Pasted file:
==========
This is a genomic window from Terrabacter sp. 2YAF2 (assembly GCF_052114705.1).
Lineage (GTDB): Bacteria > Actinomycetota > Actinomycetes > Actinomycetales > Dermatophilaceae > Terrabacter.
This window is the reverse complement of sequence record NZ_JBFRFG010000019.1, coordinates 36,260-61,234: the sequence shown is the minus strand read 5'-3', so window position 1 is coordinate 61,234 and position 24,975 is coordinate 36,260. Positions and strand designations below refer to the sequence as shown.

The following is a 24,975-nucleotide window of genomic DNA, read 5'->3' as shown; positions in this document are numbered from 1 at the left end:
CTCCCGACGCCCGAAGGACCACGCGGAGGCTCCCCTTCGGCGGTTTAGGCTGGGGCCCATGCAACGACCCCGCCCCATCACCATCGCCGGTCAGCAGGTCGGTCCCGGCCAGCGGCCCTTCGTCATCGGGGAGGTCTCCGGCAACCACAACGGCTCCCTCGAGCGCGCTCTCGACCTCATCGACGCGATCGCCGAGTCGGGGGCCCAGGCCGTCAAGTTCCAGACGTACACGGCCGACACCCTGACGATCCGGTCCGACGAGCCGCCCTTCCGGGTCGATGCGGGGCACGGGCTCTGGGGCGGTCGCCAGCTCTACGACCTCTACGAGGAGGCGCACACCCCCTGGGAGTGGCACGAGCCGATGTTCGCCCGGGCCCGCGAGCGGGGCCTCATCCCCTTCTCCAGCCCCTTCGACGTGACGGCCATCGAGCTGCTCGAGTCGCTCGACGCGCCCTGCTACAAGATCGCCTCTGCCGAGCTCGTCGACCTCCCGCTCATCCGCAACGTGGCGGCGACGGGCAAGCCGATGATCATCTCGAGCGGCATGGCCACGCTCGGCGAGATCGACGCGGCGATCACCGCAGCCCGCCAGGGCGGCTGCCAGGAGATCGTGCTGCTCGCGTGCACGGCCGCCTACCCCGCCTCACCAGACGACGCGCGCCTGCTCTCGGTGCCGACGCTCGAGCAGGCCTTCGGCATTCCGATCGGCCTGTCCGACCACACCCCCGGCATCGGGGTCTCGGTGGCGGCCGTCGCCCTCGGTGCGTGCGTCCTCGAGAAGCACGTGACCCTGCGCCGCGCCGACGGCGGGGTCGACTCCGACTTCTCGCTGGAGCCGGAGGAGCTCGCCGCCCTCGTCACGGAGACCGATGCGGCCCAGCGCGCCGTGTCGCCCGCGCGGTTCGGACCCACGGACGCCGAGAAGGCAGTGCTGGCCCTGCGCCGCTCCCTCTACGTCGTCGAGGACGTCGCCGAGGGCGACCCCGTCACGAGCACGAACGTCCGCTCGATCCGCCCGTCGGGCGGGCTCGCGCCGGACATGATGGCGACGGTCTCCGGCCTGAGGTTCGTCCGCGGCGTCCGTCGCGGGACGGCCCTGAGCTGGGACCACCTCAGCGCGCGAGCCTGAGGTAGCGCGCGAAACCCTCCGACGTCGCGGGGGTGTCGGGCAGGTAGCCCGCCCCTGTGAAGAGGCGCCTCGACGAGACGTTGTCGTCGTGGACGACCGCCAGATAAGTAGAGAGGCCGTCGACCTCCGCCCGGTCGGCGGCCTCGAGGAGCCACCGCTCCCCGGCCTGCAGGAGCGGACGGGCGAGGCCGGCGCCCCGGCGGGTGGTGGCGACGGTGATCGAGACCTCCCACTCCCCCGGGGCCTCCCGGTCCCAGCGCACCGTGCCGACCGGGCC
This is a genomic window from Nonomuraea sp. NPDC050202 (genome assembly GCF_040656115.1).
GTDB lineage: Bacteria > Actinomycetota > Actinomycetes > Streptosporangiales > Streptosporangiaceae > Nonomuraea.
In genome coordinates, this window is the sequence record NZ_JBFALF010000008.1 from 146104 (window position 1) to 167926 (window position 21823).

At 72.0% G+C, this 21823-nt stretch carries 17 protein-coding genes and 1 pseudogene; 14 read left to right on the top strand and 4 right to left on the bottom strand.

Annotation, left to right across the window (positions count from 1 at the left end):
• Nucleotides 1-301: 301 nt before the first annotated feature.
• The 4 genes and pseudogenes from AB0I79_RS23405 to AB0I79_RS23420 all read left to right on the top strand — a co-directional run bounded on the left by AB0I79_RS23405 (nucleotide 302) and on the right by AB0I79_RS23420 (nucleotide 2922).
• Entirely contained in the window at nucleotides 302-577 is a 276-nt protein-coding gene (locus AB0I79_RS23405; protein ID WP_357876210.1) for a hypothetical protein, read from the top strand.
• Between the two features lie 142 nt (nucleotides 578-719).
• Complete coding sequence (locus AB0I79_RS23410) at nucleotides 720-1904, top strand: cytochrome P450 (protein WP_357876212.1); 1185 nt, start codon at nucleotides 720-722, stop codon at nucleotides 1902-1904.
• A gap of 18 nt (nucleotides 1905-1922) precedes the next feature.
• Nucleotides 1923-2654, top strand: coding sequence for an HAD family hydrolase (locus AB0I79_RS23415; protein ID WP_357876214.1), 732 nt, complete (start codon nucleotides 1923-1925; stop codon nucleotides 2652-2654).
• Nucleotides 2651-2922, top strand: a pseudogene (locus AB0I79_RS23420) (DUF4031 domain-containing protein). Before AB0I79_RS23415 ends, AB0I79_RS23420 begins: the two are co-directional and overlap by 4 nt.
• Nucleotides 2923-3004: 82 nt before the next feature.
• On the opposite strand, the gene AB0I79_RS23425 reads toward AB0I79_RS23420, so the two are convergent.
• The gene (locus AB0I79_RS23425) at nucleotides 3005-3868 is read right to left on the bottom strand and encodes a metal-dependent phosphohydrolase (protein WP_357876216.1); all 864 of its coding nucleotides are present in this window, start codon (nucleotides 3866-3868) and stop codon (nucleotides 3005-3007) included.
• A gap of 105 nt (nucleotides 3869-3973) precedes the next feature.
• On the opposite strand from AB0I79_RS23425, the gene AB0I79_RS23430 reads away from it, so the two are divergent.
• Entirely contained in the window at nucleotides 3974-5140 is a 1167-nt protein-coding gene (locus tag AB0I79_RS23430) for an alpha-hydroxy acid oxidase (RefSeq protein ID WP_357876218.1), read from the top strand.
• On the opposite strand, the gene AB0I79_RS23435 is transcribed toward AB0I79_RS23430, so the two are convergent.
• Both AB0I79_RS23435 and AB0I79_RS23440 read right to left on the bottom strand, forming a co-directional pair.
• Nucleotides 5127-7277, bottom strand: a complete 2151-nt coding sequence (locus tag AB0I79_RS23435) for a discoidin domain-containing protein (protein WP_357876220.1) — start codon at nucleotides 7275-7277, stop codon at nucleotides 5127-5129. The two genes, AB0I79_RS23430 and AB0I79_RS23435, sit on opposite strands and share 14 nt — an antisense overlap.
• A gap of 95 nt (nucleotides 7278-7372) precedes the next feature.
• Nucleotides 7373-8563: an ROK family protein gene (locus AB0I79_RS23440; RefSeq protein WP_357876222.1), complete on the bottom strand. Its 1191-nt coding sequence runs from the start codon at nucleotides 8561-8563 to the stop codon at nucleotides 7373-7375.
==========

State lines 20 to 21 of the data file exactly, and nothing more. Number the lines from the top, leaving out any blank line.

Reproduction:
• On the opposite strand, the gene AB0I79_RS23425 reads toward AB0I79_RS23420, so the two are convergent.
• The gene (locus AB0I79_RS23425) at nucleotides 3005-3868 is read right to left on the bottom strand and encodes a metal-dependent phosphohydrolase (protein WP_357876216.1); all 864 of its coding nucleotides are present in this window, start codon (nucleotides 3866-3868) and stop codon (nucleotides 3005-3007) included.